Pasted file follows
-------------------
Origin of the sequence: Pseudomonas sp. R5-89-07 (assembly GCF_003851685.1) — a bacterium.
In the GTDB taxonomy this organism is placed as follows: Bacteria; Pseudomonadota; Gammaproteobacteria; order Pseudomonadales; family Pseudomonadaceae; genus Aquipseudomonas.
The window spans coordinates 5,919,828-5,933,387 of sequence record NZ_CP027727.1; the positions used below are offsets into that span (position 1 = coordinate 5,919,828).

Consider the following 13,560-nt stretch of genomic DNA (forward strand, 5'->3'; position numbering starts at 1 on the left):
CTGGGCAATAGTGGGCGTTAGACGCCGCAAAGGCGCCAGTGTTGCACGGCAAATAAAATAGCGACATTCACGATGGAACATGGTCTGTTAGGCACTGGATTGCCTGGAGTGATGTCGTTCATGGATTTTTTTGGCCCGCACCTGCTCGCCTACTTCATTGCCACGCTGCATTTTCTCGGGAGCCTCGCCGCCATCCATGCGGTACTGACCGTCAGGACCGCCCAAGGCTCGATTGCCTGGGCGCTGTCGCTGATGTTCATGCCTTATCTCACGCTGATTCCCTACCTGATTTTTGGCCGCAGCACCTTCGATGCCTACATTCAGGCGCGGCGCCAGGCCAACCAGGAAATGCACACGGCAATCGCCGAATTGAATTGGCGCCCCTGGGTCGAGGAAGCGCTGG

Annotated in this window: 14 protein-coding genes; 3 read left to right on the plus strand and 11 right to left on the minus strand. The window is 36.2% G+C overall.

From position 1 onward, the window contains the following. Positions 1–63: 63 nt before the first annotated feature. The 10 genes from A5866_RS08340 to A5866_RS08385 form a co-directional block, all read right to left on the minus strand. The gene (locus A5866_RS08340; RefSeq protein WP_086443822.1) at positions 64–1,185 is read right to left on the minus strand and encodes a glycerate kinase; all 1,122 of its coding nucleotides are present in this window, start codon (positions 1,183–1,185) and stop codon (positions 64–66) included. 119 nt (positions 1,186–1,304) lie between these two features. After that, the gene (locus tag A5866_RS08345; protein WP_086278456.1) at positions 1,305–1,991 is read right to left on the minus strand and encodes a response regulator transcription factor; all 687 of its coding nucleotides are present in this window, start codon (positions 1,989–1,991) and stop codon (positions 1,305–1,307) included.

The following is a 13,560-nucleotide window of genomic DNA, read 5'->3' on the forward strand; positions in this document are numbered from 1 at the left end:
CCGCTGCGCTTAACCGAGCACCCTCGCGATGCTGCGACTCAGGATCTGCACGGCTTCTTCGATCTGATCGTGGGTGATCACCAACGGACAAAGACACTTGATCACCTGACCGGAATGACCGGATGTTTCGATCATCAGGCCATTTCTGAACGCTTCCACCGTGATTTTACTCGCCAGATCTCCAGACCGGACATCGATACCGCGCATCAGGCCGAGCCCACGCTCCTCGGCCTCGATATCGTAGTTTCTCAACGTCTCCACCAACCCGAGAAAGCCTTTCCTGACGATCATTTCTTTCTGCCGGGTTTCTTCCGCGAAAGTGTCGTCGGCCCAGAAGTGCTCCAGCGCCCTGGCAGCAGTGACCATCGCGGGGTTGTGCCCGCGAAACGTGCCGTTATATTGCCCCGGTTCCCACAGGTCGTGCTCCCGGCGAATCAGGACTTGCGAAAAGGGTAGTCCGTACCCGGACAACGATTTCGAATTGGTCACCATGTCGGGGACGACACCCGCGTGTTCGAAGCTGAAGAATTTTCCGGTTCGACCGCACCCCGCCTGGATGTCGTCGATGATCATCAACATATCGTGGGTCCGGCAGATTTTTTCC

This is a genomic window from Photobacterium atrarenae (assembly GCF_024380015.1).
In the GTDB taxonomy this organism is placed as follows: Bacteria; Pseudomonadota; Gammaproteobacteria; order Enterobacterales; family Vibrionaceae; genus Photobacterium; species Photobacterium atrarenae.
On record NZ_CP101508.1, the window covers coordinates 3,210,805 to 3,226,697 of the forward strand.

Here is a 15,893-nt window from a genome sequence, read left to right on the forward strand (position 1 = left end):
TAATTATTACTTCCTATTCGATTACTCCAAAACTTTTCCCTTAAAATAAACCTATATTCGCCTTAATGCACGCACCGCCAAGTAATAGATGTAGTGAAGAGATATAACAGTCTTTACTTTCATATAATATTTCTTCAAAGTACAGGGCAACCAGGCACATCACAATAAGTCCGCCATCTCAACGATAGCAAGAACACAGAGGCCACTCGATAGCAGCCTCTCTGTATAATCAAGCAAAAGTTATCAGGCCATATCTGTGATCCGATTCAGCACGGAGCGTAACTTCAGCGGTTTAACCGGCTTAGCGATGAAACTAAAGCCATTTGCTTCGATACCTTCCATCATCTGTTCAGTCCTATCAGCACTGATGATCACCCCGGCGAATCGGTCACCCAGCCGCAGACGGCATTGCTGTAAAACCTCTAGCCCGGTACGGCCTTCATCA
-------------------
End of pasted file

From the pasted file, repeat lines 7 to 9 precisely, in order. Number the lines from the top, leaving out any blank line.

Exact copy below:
From position 1 onward, the window contains the following. Positions 1–63: 63 nt before the first annotated feature. The 10 genes from A5866_RS08340 to A5866_RS08385 form a co-directional block, all read right to left on the minus strand. The gene (locus A5866_RS08340; RefSeq protein WP_086443822.1) at positions 64–1,185 is read right to left on the minus strand and encodes a glycerate kinase; all 1,122 of its coding nucleotides are present in this window, start codon (positions 1,183–1,185) and stop codon (positions 64–66) included. 119 nt (positions 1,186–1,304) lie between these two features. After that, the gene (locus tag A5866_RS08345; protein WP_086278456.1) at positions 1,305–1,991 is read right to left on the minus strand and encodes a response regulator transcription factor; all 687 of its coding nucleotides are present in this window, start codon (positions 1,989–1,991) and stop codon (positions 1,305–1,307) included.

The following is a 13,560-nucleotide window of genomic DNA, read 5'->3' on the forward strand; positions in this document are numbered from 1 at the left end:
CCGCTGCGCTTAACCGAGCACCCTCGCGATGCTGCGACTCAGGATCTGCACGGCTTCTTCGATCTGATCGTGGGTGATCACCAACGGACAAAGACACTTGATCACCTGACCGGAATGACCGGATGTTTCGATCATCAGGCCATTTCTGAACGCTTCCACCGTGATTTTACTCGCCAGATCTCCAGACCGGACATCGATACCGCGCATCAGGCCGAGCCCACGCTCCTCGGCCTCGATATCGTAGTTTCTCAACGTCTCCACCAACCCGAGAAAGCCTTTCCTGACGATCATTTCTTTCTGCCGGGTTTCTTCCGCGAAAGTGTCGTCGGCCCAGAAGTGCTCCAGCGCCCTGGCAGCAGTGACCATCGCGGGGTTGTGCCCGCGAAACGTGCCGTTATATTGCCCCGGTTCCCACAGGTCGTGCTCCCGGCGAATCAGGACTTGCGAAAAGGGTAGTCCGTACCCGGACAACGATTTCGAATTGGTCACCATGTCGGGGACGACACCCGCGTGTTCGAAGCTGAAGAATTTTCCGGTTCGACCGCACCCCGCCTGGATGTCGTCGATGATCATCAACATATCGTGGGTCCGGCAGATTTTTTCC